int prev = 0;
        // visit all points in order
        for(int[] h:height) {
            if(h[1] < 0) { // a start point, add height
            } else {  // a end point, remove height
            int cur = pq.peek(); // current max height;
            // compare current max height with previous max height, update result and 
            // previous max height if necessary
            if(prev != cur) {
                result.add(new int[]{h[0], cur});
                prev = cur;
        return result;

    Hopefully now, you can write a good solution in a blink with good understanding...

  • 0

    Thank you for the help. I was puzzled until I saw your explanation.

  • 6

    This is O(n^2) because removal in a PQ is O(n)

  • -2

    Removing from PQ is O(1) time and heapify operation takes O(log N) time.

  • 0

    No. Take a look at https://docs.oracle.com/javase/7/docs/api/java/util/PriorityQueue.html. linear time for the remove(Object) and contains(Object) methods.
    In priority queue, find the element takes O(n), heapify takes O(longn), so it's O(n).

  • 2

    Yes, my bad. Removing from PQ is O(N) time. Thanks for pointing out.

  • 0

    Nice explanation, but could you please re-format it to make it easier to read; for now there are many words cannot be read due to its format. Thanks in advance!

  • 1

    I'm glad it helps

  • 1

    Sure. Pls check again.

  • 0

    I think you need add sth like "int cur = pq.isEmpty()? 0 : pq.Peek();" since there might be gaps between rctgls.

  • 0

    @StRush I guess no need. For the last building of overlapped buildings, the height of turning point is 0 and we already have "pq.offer(0)" at the beginning. There won't be any chance of pq is empty according to this algorithm.

  • 0

    Thanks for the explanation. This is the only I can understand among all comments.

  • 0

    Can someone explain why in the solution you need to sort by the start value? Does this leverage something? Not to sure why you need to do this.

  • 1

    @DanielMan97 Why we sort the critical points this way? The reason is that we want to scan from left to right, so we sort all the critical points (both start and end point) with its position.

    If two points' position are the same, we always put the start point at first, and then break the tie with their height.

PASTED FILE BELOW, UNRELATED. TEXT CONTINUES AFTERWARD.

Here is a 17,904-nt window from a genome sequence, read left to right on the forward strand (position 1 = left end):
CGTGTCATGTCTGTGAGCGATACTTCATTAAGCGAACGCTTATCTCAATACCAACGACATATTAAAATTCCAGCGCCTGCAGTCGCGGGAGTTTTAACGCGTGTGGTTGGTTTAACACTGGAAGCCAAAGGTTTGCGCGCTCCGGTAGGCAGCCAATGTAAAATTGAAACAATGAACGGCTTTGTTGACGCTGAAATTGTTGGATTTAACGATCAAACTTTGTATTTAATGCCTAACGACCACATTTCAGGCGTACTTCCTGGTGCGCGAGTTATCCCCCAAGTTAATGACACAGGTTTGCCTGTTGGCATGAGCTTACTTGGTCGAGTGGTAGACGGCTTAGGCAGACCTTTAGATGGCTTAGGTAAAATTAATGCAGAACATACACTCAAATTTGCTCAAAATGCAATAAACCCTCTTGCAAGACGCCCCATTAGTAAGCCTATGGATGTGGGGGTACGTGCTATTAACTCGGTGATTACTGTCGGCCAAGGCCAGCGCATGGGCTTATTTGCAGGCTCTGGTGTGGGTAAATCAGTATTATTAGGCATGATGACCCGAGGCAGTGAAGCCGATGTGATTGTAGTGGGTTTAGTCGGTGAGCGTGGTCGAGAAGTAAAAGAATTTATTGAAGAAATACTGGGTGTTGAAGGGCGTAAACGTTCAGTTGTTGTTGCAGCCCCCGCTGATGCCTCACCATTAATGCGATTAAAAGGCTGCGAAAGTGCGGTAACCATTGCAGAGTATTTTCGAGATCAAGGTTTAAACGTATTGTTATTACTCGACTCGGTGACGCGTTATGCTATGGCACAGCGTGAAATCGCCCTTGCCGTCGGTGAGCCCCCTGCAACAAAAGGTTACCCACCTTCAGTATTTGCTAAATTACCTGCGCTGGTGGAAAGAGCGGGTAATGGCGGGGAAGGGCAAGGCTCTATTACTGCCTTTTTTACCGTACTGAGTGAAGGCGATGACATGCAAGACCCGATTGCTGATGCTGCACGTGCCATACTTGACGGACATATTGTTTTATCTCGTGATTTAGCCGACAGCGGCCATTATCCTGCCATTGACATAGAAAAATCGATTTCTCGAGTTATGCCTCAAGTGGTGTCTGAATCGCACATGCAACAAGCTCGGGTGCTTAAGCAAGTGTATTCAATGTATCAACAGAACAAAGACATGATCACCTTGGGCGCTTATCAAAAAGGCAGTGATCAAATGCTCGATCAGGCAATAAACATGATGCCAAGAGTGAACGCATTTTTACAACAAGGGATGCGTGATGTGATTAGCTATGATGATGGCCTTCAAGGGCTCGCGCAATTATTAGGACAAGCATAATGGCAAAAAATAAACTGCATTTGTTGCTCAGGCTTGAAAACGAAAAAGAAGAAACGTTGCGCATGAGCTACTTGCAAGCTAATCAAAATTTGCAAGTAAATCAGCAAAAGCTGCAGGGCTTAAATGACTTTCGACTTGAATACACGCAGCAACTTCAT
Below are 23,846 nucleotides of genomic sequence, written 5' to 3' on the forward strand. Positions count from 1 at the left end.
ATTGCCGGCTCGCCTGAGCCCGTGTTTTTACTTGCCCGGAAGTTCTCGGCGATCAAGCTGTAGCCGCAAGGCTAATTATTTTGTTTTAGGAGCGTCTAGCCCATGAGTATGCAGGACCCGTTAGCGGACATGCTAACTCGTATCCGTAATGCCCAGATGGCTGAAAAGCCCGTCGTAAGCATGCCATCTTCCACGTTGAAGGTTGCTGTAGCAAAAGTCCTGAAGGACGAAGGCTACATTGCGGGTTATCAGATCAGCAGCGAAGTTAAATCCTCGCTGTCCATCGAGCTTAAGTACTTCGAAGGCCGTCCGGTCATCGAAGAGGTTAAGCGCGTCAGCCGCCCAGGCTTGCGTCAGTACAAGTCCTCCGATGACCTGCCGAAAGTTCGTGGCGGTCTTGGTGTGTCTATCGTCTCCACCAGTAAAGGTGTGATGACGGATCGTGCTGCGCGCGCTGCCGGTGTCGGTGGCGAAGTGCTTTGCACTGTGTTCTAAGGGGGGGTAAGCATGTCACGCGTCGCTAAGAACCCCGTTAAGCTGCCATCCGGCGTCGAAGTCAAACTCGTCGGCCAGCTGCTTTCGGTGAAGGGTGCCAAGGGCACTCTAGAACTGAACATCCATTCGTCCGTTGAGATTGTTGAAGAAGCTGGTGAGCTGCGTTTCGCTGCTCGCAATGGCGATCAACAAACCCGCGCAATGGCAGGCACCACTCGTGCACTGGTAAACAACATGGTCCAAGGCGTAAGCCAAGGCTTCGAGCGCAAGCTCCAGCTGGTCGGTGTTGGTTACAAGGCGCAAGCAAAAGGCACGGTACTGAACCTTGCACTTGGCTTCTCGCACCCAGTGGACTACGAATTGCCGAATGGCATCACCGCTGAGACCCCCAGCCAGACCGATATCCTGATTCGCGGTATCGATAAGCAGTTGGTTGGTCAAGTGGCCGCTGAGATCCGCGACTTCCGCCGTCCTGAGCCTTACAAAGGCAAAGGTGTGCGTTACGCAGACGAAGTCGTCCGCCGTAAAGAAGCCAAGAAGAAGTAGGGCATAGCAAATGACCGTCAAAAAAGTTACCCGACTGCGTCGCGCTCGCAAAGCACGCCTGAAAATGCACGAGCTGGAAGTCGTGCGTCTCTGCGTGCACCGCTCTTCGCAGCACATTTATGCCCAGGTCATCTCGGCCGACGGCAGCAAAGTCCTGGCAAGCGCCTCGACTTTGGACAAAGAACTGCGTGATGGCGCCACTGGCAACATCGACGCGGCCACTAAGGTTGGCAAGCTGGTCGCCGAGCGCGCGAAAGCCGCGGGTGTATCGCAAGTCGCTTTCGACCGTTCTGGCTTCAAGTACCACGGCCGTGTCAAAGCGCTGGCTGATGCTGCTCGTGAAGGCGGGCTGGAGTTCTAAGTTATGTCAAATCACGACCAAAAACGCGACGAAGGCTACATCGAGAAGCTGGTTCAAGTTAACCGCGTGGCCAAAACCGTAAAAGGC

The point here is, since for each position, there may exist multiple critical point with different height, and we only want the one is tallest. So for this situation, it's quite important to add the point with maximal height first to heap first, then if the later height is the same as the previous one, we can skip it and avoid adding wrong answer.

  • 0

    Just want to say thanks again~
    I really like your explanation and final solution, it's concise and clean.

  • 0
    This post is deleted!

  • 0

    a more complicate but more efficient way

     public List<int[]> getSkyline(int[][] buildings) {
            List<int[]> result = new ArrayList<>();
            if(buildings.length == 0) return result;
            PriorityQueue<int[]> height = new PriorityQueue<>((a,b)->(b[0] - a[0]));
            int[][] bases = new int[buildings.length * 2][3];
            Set<Integer> removed = new HashSet<>();
            for(int i = 0;i < buildings.length;i++){
                bases[i * 2] = new int[]{buildings[i][0],i,1};
                bases[i * 2 + 1] = new int[]{buildings[i][1],i,-1};
            Arrays.sort(bases,(a,b)->(a[0] - b[0]));
            height.offer(new int[]{0,-1});
            int lastHeight = 0;
            for(int i = 0;i < bases.length;){
                // int[] first = bases[i];
                int[] first = bases[i];
                int k = i;
                while(k < bases.length && first[0] == bases[k][0]) k++;
                for(;i < k;i++){
                    int[] base = bases[i];
                    if(base[2] == 1){
                        height.offer(new int[]{buildings[base[1]][2],base[1]});
                while(removed.contains(height.peek()[1])) height.poll();
                int currentHeight = height.peek()[0];
                if(currentHeight != lastHeight){
                    result.add(new int[]{first[0],currentHeight});
                    lastHeight = currentHeight;
            return result;

  • 0

    thanks for you explanation. :)

  • 0

    @maplain use a hashmap to maintain the number of the point with same height (when it's start point , add 1 to the count of the height, because you need to enqueue, and when it's end point, just minus one to the count of the heigh, and for the element on the top of the heap , just need to check whether its count is positive, otherwise just pop it), you don't need to remove from the heap with O(n) complexity. And the total complexity will be O(n logn)

  • 0

    Very elegant !! what a great thinking!